A train to Bondi Beach?
But will it stop people from driving down the beach?
We suspect that the end result will be more negative than positive.
Bondi Locals Shout Down Rail Link Proposal
Read the latest proposals from May 1998.
|A train to the beach?|
The Premier of New South Wales, Bob Carr, raised speculation
about a Bondi Beach rail project when he foreshadowed a call for
expressions of interest.
It is believed the link would cost anything from $70 million
for a single track to more than $100 million for twin-tracks.
The underground line, up to 3km long, would go down Bondi Road or Birrell Street, terminating at an underground train station at the southern end of Campbell Parade, next to the beach.
Waverley Council has expressed doubts about the project; it could change the character of the beach area because of a new influx of people. Some locals expect an increase in pollution, crime and even traffic as a result of the new rail link. Other problems are:
Write a letter of protest to the Premier:
The Honourable R J Carr MP
GPO Box 5341
Sydney NSW 2001
Bondi Locals Shout Down Rail Link
Bondi residents turned out in force at Bondi Beach on Sunday 26/4/1998 to protest against the proposed CityRail extension from Bondi Junction to the beach.
The crowd, estimated at about 2000 people, was led by singer Kate Ceberano and actor Michael Caton.
Since the environmental impact statement for the proposed link started, hundreds of locals have been out to stop it, including a group called "Save Bondi Beach".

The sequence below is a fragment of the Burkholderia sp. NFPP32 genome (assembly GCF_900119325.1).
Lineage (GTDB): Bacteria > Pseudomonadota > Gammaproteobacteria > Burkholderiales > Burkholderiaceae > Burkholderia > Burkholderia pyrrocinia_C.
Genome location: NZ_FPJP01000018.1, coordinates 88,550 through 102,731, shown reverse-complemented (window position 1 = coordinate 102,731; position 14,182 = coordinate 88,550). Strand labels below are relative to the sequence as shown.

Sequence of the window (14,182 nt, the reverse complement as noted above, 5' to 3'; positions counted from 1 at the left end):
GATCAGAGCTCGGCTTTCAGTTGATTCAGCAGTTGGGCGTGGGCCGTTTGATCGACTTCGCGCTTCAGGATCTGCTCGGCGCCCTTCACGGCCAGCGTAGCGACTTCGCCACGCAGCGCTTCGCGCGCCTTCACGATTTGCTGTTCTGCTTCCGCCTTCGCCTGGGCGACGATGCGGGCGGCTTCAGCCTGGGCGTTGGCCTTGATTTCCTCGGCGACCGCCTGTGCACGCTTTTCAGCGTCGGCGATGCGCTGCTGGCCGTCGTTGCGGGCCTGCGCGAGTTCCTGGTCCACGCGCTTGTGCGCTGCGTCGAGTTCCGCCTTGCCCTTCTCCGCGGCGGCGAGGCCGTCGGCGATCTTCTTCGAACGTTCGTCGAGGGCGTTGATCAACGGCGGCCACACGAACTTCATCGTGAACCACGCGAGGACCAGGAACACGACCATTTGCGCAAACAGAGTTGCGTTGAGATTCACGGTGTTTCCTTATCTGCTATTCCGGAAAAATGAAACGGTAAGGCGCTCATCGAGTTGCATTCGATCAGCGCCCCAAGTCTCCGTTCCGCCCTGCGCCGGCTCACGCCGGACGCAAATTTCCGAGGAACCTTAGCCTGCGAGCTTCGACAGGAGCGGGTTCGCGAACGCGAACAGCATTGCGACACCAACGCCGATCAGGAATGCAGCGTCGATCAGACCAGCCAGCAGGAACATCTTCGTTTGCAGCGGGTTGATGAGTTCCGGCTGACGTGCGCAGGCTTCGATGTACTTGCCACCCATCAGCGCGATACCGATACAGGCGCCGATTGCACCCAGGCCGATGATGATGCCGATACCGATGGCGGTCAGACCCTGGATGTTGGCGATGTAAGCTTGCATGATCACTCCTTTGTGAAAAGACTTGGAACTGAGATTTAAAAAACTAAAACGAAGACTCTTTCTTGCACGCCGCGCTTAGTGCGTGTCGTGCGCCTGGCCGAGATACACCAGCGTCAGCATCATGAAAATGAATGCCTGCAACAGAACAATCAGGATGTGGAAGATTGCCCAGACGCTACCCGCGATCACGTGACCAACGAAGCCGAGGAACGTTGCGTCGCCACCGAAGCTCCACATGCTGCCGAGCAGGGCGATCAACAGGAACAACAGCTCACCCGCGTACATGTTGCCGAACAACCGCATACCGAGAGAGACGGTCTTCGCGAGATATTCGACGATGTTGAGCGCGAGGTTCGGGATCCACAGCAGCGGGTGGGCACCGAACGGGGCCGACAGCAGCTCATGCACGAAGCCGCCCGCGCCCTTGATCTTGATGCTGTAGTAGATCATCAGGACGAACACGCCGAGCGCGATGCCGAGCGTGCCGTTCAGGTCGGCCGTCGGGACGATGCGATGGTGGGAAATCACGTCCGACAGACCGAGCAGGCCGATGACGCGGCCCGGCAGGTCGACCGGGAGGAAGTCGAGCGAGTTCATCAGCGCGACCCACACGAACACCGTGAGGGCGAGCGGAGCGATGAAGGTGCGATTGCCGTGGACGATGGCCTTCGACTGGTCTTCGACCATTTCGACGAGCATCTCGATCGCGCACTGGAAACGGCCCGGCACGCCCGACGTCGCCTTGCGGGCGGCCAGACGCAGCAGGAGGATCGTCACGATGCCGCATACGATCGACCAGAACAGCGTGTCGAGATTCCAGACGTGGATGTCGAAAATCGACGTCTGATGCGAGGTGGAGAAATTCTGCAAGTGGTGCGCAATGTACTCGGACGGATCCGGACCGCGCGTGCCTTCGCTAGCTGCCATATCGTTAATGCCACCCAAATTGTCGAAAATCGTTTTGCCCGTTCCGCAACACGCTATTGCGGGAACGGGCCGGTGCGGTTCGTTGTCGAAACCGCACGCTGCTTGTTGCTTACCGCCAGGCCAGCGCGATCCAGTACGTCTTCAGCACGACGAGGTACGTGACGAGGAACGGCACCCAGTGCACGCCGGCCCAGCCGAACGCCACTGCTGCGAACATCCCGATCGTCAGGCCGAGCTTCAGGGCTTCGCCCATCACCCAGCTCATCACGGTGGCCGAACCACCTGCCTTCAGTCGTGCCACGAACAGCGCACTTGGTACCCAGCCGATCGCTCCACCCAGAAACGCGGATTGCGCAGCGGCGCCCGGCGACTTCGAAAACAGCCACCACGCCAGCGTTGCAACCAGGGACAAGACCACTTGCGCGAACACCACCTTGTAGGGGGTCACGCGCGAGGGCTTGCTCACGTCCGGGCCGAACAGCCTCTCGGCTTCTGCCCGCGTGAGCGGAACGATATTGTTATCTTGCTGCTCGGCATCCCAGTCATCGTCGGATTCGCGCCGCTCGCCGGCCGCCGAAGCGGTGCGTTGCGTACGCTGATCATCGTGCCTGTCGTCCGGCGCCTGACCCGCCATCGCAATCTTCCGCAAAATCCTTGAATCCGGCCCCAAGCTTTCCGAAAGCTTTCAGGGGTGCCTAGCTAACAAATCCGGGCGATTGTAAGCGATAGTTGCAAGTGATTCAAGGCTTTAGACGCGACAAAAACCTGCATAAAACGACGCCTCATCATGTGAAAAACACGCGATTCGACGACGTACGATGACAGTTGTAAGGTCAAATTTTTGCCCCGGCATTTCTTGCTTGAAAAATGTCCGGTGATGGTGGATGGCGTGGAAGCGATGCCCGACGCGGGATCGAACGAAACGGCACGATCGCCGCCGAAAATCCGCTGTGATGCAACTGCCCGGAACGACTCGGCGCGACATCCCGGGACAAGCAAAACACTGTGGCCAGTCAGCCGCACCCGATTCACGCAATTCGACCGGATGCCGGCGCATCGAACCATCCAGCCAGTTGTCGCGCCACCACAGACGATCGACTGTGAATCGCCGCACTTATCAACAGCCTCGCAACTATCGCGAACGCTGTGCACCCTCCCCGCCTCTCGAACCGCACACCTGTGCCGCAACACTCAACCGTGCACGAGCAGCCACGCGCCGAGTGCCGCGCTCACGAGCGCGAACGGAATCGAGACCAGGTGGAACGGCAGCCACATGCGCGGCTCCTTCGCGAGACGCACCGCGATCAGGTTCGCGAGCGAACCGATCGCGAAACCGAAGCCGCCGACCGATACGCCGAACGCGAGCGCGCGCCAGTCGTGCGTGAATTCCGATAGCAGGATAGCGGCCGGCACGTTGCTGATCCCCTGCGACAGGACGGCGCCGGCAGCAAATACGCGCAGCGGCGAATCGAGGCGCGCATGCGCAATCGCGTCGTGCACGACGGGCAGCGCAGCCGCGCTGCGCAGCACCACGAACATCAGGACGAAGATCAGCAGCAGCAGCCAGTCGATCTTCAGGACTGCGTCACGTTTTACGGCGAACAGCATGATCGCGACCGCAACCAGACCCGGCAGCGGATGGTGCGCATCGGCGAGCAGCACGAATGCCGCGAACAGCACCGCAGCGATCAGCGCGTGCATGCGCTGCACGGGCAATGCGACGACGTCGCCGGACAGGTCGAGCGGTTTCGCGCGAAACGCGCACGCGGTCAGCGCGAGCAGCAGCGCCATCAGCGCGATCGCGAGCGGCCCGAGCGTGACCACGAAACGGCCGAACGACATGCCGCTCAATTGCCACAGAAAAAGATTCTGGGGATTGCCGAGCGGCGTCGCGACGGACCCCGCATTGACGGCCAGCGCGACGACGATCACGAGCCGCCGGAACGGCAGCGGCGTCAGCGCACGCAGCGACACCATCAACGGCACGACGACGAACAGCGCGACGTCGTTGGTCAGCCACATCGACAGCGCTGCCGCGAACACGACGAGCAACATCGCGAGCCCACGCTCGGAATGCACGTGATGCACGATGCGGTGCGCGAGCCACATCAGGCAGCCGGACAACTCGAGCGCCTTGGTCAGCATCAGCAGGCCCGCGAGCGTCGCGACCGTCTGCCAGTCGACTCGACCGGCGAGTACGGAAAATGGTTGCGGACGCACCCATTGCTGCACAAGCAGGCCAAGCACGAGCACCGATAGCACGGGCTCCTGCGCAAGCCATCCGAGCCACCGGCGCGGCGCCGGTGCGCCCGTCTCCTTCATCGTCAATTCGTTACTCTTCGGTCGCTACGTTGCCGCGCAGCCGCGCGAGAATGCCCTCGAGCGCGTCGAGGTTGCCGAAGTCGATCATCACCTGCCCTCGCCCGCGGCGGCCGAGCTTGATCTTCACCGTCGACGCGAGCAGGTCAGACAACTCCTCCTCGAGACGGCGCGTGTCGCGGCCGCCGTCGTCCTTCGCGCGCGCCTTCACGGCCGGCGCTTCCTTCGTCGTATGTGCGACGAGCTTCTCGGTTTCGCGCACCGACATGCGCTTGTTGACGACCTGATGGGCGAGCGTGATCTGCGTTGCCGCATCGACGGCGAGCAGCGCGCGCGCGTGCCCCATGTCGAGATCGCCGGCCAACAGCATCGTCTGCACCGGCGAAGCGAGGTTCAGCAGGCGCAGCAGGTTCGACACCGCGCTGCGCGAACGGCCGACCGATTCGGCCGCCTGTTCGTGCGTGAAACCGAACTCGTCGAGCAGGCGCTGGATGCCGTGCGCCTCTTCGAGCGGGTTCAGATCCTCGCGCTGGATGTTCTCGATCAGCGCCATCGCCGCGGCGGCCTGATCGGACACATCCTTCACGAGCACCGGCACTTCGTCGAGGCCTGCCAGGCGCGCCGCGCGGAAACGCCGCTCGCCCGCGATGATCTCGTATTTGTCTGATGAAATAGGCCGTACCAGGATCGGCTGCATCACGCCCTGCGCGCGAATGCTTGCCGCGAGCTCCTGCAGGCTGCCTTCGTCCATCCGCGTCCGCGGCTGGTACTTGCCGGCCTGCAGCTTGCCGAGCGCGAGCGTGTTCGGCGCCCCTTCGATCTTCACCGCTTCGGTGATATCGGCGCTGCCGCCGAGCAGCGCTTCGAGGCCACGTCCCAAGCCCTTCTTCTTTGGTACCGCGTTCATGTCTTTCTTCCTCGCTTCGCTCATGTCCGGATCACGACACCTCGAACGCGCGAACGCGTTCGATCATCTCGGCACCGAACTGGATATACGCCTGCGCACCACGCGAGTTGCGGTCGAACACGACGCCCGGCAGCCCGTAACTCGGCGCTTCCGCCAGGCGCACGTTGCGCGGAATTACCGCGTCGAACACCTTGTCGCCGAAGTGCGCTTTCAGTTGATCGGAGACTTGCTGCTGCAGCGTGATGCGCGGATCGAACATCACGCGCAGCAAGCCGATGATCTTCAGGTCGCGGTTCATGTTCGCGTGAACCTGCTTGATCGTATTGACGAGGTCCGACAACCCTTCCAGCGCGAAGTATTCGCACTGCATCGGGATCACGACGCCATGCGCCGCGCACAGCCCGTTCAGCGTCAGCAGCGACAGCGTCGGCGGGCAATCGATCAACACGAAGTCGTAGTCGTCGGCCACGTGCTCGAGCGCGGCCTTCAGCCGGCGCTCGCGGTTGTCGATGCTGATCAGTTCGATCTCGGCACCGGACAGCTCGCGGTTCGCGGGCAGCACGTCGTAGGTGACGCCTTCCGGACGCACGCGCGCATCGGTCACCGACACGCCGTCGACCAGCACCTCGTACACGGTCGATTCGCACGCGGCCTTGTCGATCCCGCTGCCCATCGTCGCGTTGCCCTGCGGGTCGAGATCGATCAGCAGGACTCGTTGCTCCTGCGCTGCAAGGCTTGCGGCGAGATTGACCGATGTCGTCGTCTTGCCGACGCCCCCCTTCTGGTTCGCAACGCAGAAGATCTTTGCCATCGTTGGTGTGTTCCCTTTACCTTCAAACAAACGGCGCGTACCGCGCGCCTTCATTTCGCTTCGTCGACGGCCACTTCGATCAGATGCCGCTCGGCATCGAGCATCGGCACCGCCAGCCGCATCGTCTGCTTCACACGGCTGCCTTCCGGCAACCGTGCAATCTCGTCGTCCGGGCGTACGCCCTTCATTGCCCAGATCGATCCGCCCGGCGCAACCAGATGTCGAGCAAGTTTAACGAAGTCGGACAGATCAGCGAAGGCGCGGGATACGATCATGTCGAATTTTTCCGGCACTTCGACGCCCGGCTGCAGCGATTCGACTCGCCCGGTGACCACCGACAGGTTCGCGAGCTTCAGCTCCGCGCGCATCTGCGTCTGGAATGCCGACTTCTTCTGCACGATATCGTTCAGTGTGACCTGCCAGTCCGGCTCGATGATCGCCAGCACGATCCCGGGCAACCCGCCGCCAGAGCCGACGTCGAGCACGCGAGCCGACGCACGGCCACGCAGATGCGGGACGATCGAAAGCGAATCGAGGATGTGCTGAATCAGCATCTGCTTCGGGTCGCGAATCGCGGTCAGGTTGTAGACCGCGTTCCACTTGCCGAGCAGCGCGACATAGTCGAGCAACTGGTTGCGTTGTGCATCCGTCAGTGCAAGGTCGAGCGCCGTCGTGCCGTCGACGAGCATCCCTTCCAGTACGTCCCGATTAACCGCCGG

You can contact "Save Bondi Beach" at:
Save Bondi Beach
Locked Bag 7000
Bondi Beach NSW 2026
The Bondi Beach rail proposal issues paper has finally been released and shows the options for four main stations, two requiring some government funding. None of the four options have a middle station on the route and each would require a 30-month construction period, halted during the Sydney 2000 Olympics.
All station locations, as well as all of the proposed routes and modes of transport, including light rail, will be considered in the Environmental Impact Statement due in the coming months. The final decision however will lie with the Minister for Urban Affairs and Planning, Craig Knowles, who can overrule the EIS's preferred option.
State Member for Vaucluse, Peter Debnam, said it is a "pathetic attempt" to get community opposition off the Government's back.